For U.S. Base, Bush Finds Czech Enthusiasm, Polish Reserve

U.S. President George W. Bush this week discussed a U.S. missile base in Eastern Europe with Polish and Czech officials, but the results were merely words, and the two European countries showed some naivety as international players.

There were great expectations from two of Washington’s most faithful allies, but the young democracies revealed, each in their own way, that they are still learning how to deal with the world’s superpower.

During Bush’s short stopover to meet with Polish President Lech Kaczynski Friday, both officials insisted on their commitment to the project that would place a radar in the Czech Republic and an antimissile base in Poland to protect the "free world" from missile attacks by "rogue states."

But Polish backing for the project comes amidst growing concern by pundits and the media alike that Warsaw’s faithful support and military contributions to U.S. interventions abroad have not been reciprocated by Washington – which does not allow Poles to enter the United States without a visa.

Radowlaw Sikorski, former minister of national defense, was clear in reminding Poles that "Iraq and Afghanistan were our gestures of friendship towards the United States. The shield will be another gesture. The time has come for a tangible gesture of reciprocity."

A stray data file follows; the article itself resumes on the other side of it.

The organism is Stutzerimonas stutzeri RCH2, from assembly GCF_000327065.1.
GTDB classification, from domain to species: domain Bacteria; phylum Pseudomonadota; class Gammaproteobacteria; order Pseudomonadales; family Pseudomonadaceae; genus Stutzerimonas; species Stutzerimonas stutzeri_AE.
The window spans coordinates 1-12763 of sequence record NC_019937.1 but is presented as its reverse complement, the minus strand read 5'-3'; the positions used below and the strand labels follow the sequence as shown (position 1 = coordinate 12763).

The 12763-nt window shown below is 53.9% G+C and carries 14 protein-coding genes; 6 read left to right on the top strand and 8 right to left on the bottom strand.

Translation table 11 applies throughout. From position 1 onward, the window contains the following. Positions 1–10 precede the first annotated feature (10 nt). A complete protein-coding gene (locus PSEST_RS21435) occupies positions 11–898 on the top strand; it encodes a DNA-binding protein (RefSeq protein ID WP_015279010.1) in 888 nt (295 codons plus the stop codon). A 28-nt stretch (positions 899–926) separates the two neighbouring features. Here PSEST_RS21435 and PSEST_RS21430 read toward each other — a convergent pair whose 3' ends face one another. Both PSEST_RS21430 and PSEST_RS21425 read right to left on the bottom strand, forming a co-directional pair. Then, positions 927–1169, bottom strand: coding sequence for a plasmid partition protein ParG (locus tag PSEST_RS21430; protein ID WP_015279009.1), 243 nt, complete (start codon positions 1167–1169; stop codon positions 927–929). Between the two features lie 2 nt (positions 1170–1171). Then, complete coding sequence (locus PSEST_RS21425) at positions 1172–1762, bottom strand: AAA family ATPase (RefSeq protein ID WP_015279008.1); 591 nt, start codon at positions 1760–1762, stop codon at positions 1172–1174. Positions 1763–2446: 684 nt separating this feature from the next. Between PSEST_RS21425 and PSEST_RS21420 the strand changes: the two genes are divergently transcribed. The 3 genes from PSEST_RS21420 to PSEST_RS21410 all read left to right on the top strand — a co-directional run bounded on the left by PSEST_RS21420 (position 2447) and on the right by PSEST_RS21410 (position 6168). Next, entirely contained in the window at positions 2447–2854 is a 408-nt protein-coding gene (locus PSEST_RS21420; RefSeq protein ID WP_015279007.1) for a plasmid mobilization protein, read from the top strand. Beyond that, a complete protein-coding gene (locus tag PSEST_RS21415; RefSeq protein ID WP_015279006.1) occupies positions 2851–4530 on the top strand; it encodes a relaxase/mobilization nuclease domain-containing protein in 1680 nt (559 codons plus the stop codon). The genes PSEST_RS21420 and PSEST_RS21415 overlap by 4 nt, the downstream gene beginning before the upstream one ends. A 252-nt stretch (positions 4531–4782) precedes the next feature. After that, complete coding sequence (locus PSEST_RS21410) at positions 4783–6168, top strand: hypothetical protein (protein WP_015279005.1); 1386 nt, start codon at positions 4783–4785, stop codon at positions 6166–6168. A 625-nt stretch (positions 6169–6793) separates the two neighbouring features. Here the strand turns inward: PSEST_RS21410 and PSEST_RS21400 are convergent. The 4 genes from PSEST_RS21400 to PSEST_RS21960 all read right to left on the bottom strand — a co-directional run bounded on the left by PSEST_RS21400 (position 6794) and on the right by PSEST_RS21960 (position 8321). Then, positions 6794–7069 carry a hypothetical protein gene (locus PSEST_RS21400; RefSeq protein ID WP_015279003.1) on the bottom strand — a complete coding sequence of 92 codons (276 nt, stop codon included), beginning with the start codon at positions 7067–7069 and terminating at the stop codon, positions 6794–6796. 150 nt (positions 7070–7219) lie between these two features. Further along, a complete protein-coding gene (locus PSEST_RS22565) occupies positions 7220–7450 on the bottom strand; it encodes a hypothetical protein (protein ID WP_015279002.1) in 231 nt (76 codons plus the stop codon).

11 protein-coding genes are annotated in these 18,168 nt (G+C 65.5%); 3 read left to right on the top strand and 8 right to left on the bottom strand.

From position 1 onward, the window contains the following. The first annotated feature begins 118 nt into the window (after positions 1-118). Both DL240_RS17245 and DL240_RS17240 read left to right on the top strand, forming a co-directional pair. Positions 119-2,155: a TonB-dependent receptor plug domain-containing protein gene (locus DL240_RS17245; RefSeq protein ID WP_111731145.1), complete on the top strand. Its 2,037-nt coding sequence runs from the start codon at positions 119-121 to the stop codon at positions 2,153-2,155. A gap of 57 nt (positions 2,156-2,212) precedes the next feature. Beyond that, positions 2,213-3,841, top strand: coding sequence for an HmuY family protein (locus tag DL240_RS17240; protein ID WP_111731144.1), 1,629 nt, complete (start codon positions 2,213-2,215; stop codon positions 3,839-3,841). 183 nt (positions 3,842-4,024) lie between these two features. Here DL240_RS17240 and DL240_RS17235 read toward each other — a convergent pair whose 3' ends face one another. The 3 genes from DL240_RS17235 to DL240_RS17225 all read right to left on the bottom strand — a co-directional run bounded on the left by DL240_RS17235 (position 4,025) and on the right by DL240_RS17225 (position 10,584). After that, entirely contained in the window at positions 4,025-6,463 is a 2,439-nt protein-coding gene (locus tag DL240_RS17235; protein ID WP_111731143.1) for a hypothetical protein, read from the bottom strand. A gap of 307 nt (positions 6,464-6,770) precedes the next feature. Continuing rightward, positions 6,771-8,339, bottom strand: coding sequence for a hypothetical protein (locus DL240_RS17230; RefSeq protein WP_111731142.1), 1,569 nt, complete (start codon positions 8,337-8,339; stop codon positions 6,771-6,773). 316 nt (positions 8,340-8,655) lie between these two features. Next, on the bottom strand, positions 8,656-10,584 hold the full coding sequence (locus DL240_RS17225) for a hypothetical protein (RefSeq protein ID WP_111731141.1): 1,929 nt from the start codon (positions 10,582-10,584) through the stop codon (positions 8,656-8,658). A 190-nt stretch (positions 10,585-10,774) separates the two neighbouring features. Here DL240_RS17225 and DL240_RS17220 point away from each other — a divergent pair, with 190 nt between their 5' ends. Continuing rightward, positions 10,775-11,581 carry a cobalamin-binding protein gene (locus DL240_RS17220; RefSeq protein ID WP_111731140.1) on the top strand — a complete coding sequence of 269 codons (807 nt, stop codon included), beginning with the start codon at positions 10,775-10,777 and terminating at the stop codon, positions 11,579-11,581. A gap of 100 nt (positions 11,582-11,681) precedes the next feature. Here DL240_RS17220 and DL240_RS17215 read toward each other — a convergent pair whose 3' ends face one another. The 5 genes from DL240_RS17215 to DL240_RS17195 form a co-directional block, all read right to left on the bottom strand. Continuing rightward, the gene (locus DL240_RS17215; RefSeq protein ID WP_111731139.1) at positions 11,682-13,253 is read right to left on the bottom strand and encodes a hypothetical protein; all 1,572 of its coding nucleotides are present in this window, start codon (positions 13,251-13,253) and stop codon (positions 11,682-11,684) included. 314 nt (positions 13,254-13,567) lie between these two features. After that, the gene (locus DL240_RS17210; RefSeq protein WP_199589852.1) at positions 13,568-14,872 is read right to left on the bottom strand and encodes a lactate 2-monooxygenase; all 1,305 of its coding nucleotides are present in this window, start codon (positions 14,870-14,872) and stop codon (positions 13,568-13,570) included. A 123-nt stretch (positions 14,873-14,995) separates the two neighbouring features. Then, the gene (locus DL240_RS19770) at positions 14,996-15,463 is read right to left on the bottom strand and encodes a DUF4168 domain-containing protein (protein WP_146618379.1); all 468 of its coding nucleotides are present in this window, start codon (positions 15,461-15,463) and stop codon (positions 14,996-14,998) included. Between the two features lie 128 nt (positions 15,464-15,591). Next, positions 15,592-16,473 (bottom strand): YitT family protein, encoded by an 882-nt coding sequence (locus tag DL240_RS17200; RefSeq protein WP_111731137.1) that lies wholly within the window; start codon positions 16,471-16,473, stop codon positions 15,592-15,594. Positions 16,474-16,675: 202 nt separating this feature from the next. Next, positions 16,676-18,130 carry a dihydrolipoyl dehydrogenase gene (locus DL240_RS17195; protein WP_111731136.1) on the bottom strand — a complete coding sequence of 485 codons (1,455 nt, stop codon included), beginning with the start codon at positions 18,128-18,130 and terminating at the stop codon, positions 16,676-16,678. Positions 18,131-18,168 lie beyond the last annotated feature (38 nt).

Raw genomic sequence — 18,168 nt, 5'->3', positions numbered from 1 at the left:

The discussions were, however, given a jolt by a surprise offer from Russia – which had until now staunchly opposed the missile defense project, doubting the rationale given – to Washington to build the infrastructure at its radar station in Qabala, Azerbaijan.

Bush promised to study the "interesting" proposal.

"The surprise proposal really changed a lot. The Eastern European visit might not be important after this," Jan Drahokoupil, analyst at the Czech Economy and Society Trust, told IPS. "We have to wait to see what [President Vladimir] Putin’s proposal actually means."

But Russia has already announced what rejecting its offer would mean: "If the Americans turn down this Russian proposal on some pretext, then it will be clear once and for all that the true target of their project is not only a hypothetical Iranian or North Korean threat, but also to limit Russia’s nuclear potential, which we could have guessed earlier," Konstantin Kosachev, chairman of the State Duma’s international affairs committee, said in a press conference.

The short visit to Poland was markedly different from Bush’s reception in Prague, where the Czech political elite proved its honeymoon with the freedom-preaching United States still resonates in a country deeply resentful of its communist past.

With a few exceptions, Czech media proudly celebrated Bush’s choice of Prague to kick off his European tour, despite strong grassroots opposition to the radar base.

The visit "brought the public media discourse in the Czech Republic back to the era of Normalization (post-1968 communist rule in then Czechoslovakia). It was similar to the coverage of Brezhnev’s visit to Czechoslovakia," Drahokoupil told IPS.